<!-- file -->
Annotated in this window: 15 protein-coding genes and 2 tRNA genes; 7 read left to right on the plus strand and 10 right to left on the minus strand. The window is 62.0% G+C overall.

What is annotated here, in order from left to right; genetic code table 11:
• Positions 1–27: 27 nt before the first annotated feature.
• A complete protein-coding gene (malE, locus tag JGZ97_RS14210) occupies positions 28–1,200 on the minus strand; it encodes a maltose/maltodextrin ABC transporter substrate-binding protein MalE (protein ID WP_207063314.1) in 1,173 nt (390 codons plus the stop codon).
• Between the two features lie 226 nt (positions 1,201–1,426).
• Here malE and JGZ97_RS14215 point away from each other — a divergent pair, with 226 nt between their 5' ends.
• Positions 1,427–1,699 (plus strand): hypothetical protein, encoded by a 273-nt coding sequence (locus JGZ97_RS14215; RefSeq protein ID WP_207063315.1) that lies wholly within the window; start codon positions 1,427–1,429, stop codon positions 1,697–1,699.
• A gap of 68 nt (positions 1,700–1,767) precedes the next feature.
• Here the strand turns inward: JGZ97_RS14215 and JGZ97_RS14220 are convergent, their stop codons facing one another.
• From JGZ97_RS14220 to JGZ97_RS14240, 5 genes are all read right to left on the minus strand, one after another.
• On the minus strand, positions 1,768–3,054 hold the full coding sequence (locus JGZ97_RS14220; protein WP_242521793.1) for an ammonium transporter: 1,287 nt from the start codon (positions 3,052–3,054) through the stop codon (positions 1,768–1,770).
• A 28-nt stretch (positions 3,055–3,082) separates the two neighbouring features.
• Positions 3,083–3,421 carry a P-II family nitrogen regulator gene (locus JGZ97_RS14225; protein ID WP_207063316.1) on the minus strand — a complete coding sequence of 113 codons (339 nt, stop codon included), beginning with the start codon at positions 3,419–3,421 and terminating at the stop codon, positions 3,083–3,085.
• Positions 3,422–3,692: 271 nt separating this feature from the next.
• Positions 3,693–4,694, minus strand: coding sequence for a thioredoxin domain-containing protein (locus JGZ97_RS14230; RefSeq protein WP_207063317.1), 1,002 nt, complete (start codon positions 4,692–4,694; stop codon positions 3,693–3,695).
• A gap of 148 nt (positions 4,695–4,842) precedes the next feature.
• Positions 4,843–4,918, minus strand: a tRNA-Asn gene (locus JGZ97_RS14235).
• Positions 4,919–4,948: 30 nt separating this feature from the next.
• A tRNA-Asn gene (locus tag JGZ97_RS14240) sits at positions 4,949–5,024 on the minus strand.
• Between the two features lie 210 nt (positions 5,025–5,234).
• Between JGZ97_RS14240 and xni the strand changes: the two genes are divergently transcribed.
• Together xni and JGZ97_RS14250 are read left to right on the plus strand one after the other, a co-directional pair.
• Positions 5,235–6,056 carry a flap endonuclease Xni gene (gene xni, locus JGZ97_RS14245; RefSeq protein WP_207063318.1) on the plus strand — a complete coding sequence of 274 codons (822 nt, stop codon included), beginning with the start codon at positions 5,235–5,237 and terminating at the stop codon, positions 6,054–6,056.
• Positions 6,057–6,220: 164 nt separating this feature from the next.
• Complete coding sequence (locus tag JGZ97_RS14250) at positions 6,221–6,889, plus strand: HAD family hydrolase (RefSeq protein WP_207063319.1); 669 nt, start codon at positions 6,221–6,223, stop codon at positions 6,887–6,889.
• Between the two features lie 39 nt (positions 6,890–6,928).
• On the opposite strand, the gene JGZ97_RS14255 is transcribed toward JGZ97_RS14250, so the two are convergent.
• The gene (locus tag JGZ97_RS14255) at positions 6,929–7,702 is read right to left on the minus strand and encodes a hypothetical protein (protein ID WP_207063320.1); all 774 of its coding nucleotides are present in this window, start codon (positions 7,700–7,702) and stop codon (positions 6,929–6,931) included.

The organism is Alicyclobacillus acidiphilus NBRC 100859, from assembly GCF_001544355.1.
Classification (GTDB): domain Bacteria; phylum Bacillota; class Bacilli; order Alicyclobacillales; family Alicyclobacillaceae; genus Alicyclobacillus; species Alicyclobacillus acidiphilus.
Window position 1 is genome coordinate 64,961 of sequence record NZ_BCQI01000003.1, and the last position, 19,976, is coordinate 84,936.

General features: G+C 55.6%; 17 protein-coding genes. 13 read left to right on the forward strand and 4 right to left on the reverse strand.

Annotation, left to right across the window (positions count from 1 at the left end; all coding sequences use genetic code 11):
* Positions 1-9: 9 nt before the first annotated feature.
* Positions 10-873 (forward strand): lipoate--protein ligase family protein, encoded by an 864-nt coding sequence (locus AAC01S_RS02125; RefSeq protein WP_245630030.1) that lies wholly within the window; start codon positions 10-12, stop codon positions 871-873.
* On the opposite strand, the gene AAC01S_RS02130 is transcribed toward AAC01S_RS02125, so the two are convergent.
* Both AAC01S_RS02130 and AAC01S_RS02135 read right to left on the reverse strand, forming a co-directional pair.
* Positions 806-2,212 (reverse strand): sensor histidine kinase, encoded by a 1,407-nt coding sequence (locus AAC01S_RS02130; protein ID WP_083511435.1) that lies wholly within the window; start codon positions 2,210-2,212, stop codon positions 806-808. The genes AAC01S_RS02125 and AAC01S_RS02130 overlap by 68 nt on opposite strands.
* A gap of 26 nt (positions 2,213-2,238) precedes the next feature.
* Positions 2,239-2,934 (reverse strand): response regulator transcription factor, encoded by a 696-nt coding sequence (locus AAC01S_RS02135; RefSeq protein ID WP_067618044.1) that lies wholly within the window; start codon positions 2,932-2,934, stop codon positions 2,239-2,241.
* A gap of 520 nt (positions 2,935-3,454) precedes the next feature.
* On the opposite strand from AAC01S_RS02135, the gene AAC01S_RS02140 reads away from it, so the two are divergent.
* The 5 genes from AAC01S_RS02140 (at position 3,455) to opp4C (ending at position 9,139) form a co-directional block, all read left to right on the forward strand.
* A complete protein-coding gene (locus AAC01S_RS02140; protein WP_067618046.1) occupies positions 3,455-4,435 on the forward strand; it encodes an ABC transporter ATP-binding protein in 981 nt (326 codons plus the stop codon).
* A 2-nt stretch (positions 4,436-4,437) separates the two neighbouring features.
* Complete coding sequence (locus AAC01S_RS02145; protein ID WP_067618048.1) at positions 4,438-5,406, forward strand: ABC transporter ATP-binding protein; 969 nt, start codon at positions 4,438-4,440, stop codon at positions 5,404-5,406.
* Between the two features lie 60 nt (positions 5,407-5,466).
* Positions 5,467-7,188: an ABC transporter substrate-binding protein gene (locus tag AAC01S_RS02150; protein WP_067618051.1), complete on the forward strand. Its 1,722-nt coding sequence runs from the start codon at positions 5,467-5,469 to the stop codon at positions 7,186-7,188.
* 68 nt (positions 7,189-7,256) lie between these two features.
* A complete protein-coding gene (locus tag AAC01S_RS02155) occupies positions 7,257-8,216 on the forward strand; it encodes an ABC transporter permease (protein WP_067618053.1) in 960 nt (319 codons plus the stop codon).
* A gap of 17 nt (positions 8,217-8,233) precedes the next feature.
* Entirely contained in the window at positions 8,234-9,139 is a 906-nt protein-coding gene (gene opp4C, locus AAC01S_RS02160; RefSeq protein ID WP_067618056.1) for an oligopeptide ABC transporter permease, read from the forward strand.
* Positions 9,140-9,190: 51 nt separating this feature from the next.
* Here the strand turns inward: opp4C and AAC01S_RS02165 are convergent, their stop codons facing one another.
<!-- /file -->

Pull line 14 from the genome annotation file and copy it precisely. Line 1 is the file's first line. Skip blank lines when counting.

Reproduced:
• Positions 3,422–3,692: 271 nt separating this feature from the next.